Who is Microsoft selling Dynamics 365 to?
A whitepaper was recently published that documents the way that Contoso Incorporated (Microsoft’s demo company) is implementing Azure services. It’s a pretty cool document; it shows all the layout, user count, different features being used, and licensing. Being a Dynamics partner, I naturally decided to look at the Dynamics 365 licensing. Here’s a link: http://download.microsoft.com/download/D/9/7/D9742FC5-6CD2-4F99-AF49-A096648EAF58/MSFT_cloud_architecture_contoso.pdf
Contoso company structure
The first thing that’s documented is the structure of the company. The company is setup with a headquarters in Paris, 12 regional offices around the world, and 25 additional satellite offices.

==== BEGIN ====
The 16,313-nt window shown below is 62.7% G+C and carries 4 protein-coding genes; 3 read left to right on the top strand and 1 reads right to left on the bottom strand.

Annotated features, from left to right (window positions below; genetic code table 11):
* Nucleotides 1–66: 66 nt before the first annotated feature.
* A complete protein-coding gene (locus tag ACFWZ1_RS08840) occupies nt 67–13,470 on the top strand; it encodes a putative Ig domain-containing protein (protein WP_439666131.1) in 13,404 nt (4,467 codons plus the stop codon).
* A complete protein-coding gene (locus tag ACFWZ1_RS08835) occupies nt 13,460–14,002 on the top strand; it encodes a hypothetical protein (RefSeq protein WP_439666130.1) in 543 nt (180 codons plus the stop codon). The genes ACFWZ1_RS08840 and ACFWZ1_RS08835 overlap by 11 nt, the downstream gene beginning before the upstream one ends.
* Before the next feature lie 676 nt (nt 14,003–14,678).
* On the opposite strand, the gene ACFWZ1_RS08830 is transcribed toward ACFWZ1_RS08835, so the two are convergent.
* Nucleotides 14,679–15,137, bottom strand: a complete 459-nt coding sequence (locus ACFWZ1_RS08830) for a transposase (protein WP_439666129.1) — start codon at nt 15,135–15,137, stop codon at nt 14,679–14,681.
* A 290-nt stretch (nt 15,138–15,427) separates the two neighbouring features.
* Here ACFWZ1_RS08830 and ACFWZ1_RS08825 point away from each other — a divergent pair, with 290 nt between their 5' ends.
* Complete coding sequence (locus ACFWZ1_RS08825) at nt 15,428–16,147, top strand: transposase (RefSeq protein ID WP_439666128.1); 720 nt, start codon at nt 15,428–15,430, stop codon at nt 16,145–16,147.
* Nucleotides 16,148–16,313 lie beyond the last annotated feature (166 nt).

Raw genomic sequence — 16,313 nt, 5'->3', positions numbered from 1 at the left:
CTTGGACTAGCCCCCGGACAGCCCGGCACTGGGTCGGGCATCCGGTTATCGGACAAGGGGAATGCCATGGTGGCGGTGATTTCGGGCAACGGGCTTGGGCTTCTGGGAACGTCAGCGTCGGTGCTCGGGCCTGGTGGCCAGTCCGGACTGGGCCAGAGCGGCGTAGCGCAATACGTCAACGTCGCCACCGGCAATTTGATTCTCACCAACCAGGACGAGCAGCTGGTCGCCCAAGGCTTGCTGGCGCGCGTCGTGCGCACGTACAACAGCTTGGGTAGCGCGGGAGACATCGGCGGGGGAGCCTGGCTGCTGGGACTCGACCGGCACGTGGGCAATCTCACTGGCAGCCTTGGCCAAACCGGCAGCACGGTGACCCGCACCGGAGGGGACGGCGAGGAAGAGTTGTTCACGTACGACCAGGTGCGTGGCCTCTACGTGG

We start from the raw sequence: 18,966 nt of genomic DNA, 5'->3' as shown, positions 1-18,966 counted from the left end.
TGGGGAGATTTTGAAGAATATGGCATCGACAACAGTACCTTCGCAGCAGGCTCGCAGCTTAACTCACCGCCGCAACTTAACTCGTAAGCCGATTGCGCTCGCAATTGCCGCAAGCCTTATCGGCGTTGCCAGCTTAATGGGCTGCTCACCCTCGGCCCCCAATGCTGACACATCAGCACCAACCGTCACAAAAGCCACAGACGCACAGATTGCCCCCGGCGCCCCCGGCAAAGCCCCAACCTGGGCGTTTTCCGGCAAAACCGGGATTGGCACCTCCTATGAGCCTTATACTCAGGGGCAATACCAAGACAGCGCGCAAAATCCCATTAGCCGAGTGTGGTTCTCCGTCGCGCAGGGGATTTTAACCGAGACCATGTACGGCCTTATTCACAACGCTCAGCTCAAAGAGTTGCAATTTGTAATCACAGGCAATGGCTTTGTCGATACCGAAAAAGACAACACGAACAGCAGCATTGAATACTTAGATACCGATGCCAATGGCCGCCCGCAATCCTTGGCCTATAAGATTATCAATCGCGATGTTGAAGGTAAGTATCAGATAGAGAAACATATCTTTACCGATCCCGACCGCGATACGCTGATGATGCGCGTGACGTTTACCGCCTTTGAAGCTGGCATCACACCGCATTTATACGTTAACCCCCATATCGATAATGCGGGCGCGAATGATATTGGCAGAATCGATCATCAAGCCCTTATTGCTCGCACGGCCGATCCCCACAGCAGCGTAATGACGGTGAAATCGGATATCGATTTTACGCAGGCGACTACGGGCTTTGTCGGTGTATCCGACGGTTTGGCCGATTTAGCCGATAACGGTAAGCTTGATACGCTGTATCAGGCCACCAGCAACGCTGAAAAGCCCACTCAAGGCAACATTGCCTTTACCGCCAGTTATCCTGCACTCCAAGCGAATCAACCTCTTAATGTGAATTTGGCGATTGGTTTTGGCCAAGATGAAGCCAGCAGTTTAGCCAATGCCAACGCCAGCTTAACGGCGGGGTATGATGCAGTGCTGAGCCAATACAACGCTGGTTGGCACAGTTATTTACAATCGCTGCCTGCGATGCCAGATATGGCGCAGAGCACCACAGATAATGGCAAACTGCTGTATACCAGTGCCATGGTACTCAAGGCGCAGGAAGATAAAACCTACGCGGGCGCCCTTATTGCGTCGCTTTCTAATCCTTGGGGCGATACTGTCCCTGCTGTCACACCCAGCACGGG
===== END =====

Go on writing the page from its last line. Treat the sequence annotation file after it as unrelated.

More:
First, I made some assumptions. Out of the 15,000 employees at headquarters, I’ll assume 10% of them require a Microsoft Dynamics 365 for Operations license. Since Microsoft is encouraging all employees to be in the ERP to increase visibility across the company, the remaining 90% will be team members. I’ll be generous and assume that only 5% of the users at the satellite offices and regional offices need to be Dynamics 365 for Operations users. Again, the remainder of the users will be team members. In addition, there’s a small percentage of users that may need the Dynamics 365 for Enterprise Sales App (CRM) – I’m assuming 10% at headquarters and 15% at regional and satellite offices. Also, I’m going to assume that Contoso Inc. is on an enterprise agreement and is therefore subject to the published pricing announced at AXUG Summit. The following breakdown is what this looks like:
Monthly licensing estimate
If we use the EA pricing announced at AXUG Summit, the following screenshot shows the estimated licensing spend (retail pricing, no discounts):